A closer inspection of Andrews' '86 paper reveals several more functions that have been a little left in the shadow of their sibling σ , but which also exhibit extraordinary behaviour. In an ongoing project with Folsom, Rolen, and Storzer, we study the function v1(q) which is given by a Nahm-type sum and whose coefficients count certain differences of partition-theoretic objects. We give explanations of four conjectures made by Andrews on v1, which require a blend of novel and well-known techniques, and reveal that v1 should be intimately linked to the arithmetic of the imaginary quadratic field Q[−3−−−√]

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## The second moment of symmetric square L-functions over Gaussian integers

We prove an explicit formula for the first moment of Maass form symmetric square L-functions defined over Gaussian integers. As a consequence, we derive a new upper bound for the second moment. This is joint work with Dmitry Frolenkov.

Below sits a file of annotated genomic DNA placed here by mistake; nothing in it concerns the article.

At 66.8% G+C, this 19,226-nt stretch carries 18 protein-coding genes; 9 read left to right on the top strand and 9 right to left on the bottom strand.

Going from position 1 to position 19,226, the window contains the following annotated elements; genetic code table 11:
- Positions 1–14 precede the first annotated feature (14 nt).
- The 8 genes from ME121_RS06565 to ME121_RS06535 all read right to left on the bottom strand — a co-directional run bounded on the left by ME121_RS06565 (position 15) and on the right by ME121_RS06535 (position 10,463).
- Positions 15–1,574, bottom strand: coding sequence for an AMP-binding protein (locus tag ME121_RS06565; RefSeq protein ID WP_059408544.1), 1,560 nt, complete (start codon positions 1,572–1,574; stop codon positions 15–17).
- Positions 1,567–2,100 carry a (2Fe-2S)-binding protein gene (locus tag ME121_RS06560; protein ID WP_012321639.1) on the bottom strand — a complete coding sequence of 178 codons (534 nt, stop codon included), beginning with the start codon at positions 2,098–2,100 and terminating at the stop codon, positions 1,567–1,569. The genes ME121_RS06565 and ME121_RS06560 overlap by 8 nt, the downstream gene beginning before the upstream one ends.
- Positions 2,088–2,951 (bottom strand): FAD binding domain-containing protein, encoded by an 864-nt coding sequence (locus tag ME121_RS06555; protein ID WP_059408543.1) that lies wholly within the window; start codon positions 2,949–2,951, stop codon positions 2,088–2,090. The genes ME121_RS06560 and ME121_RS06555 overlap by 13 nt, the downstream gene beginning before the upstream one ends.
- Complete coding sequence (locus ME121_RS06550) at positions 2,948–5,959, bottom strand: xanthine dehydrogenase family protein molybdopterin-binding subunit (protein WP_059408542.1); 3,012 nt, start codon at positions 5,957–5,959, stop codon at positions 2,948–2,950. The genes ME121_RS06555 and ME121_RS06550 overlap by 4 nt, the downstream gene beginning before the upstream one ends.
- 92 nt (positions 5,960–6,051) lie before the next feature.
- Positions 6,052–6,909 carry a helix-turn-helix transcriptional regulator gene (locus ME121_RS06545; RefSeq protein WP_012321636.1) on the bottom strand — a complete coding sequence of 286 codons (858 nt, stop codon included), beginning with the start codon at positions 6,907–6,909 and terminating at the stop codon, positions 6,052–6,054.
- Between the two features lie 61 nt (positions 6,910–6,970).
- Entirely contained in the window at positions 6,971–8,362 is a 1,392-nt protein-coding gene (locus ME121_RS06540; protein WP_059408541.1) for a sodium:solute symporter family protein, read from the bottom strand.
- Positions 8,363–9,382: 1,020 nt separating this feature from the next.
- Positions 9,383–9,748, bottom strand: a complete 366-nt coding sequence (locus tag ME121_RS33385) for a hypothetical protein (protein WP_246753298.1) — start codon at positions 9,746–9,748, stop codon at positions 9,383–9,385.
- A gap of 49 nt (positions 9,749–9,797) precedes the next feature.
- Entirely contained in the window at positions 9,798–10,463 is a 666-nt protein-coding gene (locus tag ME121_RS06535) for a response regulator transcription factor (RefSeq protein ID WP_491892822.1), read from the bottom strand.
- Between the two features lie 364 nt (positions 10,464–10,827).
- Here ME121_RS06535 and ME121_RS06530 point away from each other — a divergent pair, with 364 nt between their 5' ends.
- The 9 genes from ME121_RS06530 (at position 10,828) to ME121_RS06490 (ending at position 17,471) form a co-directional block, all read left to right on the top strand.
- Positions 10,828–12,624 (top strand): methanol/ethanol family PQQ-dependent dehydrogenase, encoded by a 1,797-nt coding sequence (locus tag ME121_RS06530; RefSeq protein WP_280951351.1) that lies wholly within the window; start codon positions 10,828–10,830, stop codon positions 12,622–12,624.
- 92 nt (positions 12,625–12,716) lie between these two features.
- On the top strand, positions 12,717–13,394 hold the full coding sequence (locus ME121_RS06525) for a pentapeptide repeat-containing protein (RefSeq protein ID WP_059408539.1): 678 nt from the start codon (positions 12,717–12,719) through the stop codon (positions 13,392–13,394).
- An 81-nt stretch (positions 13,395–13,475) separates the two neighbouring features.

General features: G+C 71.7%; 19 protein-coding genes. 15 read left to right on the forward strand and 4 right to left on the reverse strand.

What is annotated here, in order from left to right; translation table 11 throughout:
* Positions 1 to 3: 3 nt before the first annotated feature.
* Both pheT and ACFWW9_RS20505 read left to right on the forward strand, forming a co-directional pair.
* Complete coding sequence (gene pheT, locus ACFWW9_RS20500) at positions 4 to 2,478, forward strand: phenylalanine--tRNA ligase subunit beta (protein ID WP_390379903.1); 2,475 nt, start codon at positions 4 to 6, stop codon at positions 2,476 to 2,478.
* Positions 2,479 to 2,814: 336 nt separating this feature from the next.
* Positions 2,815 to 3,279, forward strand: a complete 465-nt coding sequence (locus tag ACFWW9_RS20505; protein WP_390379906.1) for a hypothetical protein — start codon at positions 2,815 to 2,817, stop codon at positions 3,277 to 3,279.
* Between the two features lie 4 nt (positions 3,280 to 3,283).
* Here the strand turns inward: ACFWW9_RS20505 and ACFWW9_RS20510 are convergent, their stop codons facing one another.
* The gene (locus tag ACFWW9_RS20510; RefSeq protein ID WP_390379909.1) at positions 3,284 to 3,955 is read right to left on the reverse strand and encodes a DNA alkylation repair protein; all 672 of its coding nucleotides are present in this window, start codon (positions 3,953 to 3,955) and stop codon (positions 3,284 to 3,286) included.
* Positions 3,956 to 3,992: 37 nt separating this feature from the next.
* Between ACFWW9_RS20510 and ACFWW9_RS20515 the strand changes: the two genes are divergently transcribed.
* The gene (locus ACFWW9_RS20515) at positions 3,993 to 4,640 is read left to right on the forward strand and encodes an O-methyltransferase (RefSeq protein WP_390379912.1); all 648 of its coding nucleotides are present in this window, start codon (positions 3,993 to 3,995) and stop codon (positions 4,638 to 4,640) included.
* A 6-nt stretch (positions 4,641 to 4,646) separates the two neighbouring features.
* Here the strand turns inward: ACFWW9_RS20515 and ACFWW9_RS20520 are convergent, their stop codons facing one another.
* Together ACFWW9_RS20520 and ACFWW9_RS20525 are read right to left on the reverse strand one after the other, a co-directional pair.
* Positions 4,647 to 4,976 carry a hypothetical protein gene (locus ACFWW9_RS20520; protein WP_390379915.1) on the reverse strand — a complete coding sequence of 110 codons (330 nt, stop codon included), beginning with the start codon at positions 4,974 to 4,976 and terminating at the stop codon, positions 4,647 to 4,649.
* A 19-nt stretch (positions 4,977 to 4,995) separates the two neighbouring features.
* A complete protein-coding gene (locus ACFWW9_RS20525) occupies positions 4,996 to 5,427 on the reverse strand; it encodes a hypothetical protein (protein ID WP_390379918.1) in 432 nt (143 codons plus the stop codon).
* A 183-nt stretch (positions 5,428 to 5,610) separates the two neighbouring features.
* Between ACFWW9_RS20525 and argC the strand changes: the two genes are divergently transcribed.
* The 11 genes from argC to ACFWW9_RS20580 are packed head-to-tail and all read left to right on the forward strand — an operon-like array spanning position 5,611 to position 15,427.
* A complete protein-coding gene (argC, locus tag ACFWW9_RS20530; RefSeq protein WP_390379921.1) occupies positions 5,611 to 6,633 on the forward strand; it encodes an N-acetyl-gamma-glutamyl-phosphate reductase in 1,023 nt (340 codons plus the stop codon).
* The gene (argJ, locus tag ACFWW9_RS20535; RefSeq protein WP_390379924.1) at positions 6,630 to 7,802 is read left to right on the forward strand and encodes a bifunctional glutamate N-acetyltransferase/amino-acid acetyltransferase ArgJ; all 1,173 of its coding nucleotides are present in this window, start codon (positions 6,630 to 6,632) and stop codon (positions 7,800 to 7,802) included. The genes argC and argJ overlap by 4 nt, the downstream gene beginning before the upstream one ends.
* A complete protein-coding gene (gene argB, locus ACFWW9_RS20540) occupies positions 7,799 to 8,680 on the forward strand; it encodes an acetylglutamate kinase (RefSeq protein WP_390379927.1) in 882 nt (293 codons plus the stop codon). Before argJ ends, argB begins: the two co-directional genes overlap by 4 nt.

## Exceptional Chebyshev's bias over finite fields

Chebyshev's bias is the surprising phenomenon that there is usually more primes of the form 4n+3 than of the form 4n+1 in initial intervals of the natural numbers. More generally, following work from Rubinstein and Sarnak, we know Chebyshev's bias favours primes that are not squares modulo a fixed integer q compared to primes which are squares modulo q. This phenomenon also appears over finite fields, where we look at irreducible polynomials modulo a fixed polynomial M. However, in the finite field case, there are a few known exceptions to this phenomenon, appearing as a result of multiplicative relations between zeroes of certain L-functions. In this work, we show, improving on earlier work by Kowalski, that those exceptions are rare. This is joint work with L. Devin, D. Keliher and W. Li.